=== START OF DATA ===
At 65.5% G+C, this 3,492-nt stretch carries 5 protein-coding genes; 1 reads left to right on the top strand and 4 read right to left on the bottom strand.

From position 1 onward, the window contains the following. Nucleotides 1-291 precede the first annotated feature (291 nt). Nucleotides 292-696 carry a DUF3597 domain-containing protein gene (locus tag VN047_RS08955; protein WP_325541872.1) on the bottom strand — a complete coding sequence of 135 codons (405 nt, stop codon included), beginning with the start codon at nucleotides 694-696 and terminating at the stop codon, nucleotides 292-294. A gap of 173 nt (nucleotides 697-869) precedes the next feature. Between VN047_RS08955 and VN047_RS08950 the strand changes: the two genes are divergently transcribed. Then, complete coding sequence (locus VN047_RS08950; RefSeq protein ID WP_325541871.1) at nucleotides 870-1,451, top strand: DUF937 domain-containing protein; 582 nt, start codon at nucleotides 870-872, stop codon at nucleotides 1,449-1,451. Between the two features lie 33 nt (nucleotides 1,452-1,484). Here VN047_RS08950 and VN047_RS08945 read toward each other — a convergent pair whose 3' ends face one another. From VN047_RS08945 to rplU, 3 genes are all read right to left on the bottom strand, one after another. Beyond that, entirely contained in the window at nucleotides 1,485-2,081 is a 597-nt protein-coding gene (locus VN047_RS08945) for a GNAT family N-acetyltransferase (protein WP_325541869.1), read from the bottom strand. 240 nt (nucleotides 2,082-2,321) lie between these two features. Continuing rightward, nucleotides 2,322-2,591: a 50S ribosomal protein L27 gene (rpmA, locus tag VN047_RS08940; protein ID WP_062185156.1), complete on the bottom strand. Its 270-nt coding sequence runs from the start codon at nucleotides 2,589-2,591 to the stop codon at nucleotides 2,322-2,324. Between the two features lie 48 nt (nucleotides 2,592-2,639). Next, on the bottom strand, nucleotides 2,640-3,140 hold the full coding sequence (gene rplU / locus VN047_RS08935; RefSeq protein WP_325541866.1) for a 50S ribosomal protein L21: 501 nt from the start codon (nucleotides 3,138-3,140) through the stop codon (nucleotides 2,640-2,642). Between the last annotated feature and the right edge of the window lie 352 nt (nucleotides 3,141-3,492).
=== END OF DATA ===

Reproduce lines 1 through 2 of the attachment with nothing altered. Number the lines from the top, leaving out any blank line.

At 65.5% G+C, this 3,492-nt stretch carries 5 protein-coding genes; 1 reads left to right on the top strand and 4 read right to left on the bottom strand.

From position 1 onward, the window contains the following. Nucleotides 1-291 precede the first annotated feature (291 nt). Nucleotides 292-696 carry a DUF3597 domain-containing protein gene (locus tag VN047_RS08955; protein WP_325541872.1) on the bottom strand — a complete coding sequence of 135 codons (405 nt, stop codon included), beginning with the start codon at nucleotides 694-696 and terminating at the stop codon, nucleotides 292-294. A gap of 173 nt (nucleotides 697-869) precedes the next feature. Between VN047_RS08955 and VN047_RS08950 the strand changes: the two genes are divergently transcribed. Then, complete coding sequence (locus VN047_RS08950; RefSeq protein ID WP_325541871.1) at nucleotides 870-1,451, top strand: DUF937 domain-containing protein; 582 nt, start codon at nucleotides 870-872, stop codon at nucleotides 1,449-1,451. Between the two features lie 33 nt (nucleotides 1,452-1,484). Here VN047_RS08950 and VN047_RS08945 read toward each other — a convergent pair whose 3' ends face one another. From VN047_RS08945 to rplU, 3 genes are all read right to left on the bottom strand, one after another. Beyond that, entirely contained in the window at nucleotides 1,485-2,081 is a 597-nt protein-coding gene (locus VN047_RS08945) for a GNAT family N-acetyltransferase (protein WP_325541869.1), read from the bottom strand. 240 nt (nucleotides 2,082-2,321) lie between these two features. Continuing rightward, nucleotides 2,322-2,591: a 50S ribosomal protein L27 gene (rpmA, locus tag VN047_RS08940; protein ID WP_062185156.1), complete on the bottom strand. Its 270-nt coding sequence runs from the start codon at nucleotides 2,589-2,591 to the stop codon at nucleotides 2,322-2,324. Between the two features lie 48 nt (nucleotides 2,592-2,639). Next, on the bottom strand, nucleotides 2,640-3,140 hold the full coding sequence (gene rplU / locus VN047_RS08935; RefSeq protein WP_325541866.1) for a 50S ribosomal protein L21: 501 nt from the start codon (nucleotides 3,138-3,140) through the stop codon (nucleotides 2,640-2,642). Between the last annotated feature and the right edge of the window lie 352 nt (nucleotides 3,141-3,492).